8th European Workshop On Structural Health Monitoring (EWSHM 2016)
5-8 July 2016, Spain, Bilbao
Right Now in Bilbao 18:09 Wed 19
16:00 Wednesday 6. Jul - A1
Fiber Bragg Grating sensors for the measurement of tendon strain
Abstract »The search of minimally invasive techniques for structural health monitoring of biological tissues is a great challenge that might result in important developments in biomechanics studies and tracking rehabilitation processes. Currently, tissue strain measurements are estimated indirectly using mathematical models that fairly approximate the actual system, but have many limitations. For this reason, Fiber Bragg Gratings sensors (FBGs) are being consolidated as one of the most suitable options for both in vivo and in vitro sensing applications because of their favorable properties like small size, light weight, biocompatibility, chemical inertness, multiplexing capability and immunity to electromagnetic interference. In addition, their ability of assessing several physical parameters simultaneously, such as strain, pressure, displacement and temperature, is of great value in the medical field, significantly reducing the trials duration. FBGs have shown a great potential on measuring both hard tissue, such as bones or intervertebral discs, and soft tissue strain, as tendons, muscles and cartilaginous tissue. Following the latter applications of these optical sensors, this essay aims to characterize the structural properties of the tendinous tissue by obtaining the stress-strain curves and Young modulus of a beef Achilles tendon through tensile tests. With the goal of describing its viscoelastic properties, different velocities were used in the trials. In order to validate the results obtained with the FBGs, an additional image technique was used to measure the tendon extension, i.e. strain, by processing a video recorded during the trials. Our outcomes show that FBGs are an accurate method to directly measure the mechanical and structural properties. This suggests that these optical sensor will be a good approach for modeling physiological systems and for diagnosis of many diseases.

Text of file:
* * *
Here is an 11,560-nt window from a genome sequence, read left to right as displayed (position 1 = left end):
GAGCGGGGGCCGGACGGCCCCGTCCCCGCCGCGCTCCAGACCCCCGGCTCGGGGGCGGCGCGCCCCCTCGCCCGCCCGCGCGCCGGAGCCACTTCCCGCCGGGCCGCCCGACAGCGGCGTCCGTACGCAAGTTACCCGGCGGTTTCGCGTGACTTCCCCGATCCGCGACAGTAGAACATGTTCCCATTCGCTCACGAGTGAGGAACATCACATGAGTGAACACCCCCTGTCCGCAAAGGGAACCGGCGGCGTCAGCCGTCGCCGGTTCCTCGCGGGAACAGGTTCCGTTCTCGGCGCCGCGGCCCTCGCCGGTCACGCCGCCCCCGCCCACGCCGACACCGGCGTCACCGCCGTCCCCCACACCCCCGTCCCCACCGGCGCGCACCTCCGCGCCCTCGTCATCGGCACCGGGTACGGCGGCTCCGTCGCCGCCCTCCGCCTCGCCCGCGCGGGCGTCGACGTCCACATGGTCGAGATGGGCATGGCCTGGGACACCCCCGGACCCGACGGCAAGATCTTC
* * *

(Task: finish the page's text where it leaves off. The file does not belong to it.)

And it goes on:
AuthorsGüemes, Amparo*Güemes, Amparo*
A recently BS graduate in Biomedical Engineering from the Polytechnical University of Madrid (UPM), Spain. MS in Biomedical Engineering student at Imperial College London next year. She has been working for three years on Fiber Bragg Grating sensors to assess biological tissues surfaces strain, in collaboration with the Department of Composite Materials at the School of Aeronautical Engineering, UPM.
Polytechnical University of Madrid (UPM)
SpainBernal, PabloBernal, Pablo
A recently BS graduate in Aerospace Engineering from the Polytechnic University of Madrid (UPM), Spain. Collaboration researcher in the Applied Physics Department of the School of Aerospace Engineering, UPM.
Polytechnic University of Madrid (UPM)